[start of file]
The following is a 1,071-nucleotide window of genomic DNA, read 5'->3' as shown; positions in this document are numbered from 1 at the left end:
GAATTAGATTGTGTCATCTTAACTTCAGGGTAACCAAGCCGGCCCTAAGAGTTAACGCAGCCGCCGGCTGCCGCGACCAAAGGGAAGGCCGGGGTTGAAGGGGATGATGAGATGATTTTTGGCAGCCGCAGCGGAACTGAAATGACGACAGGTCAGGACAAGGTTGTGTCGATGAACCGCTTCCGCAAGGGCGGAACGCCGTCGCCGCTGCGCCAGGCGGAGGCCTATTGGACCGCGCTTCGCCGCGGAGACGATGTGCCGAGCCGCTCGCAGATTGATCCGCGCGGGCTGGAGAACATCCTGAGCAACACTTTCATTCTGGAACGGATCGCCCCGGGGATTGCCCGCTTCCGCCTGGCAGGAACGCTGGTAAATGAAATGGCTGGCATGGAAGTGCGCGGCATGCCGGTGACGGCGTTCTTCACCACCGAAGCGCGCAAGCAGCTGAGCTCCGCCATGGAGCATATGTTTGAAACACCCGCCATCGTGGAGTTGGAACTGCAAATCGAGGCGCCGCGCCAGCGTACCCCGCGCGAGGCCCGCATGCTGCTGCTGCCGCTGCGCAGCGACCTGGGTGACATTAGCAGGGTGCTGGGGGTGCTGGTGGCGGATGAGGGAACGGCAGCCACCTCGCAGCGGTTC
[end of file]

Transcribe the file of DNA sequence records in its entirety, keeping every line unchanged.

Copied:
The following is a 1,071-nucleotide window of genomic DNA, read 5'->3' as shown; positions in this document are numbered from 1 at the left end:
GAATTAGATTGTGTCATCTTAACTTCAGGGTAACCAAGCCGGCCCTAAGAGTTAACGCAGCCGCCGGCTGCCGCGACCAAAGGGAAGGCCGGGGTTGAAGGGGATGATGAGATGATTTTTGGCAGCCGCAGCGGAACTGAAATGACGACAGGTCAGGACAAGGTTGTGTCGATGAACCGCTTCCGCAAGGGCGGAACGCCGTCGCCGCTGCGCCAGGCGGAGGCCTATTGGACCGCGCTTCGCCGCGGAGACGATGTGCCGAGCCGCTCGCAGATTGATCCGCGCGGGCTGGAGAACATCCTGAGCAACACTTTCATTCTGGAACGGATCGCCCCGGGGATTGCCCGCTTCCGCCTGGCAGGAACGCTGGTAAATGAAATGGCTGGCATGGAAGTGCGCGGCATGCCGGTGACGGCGTTCTTCACCACCGAAGCGCGCAAGCAGCTGAGCTCCGCCATGGAGCATATGTTTGAAACACCCGCCATCGTGGAGTTGGAACTGCAAATCGAGGCGCCGCGCCAGCGTACCCCGCGCGAGGCCCGCATGCTGCTGCTGCCGCTGCGCAGCGACCTGGGTGACATTAGCAGGGTGCTGGGGGTGCTGGTGGCGGATGAGGGAACGGCAGCCACCTCGCAGCGGTTC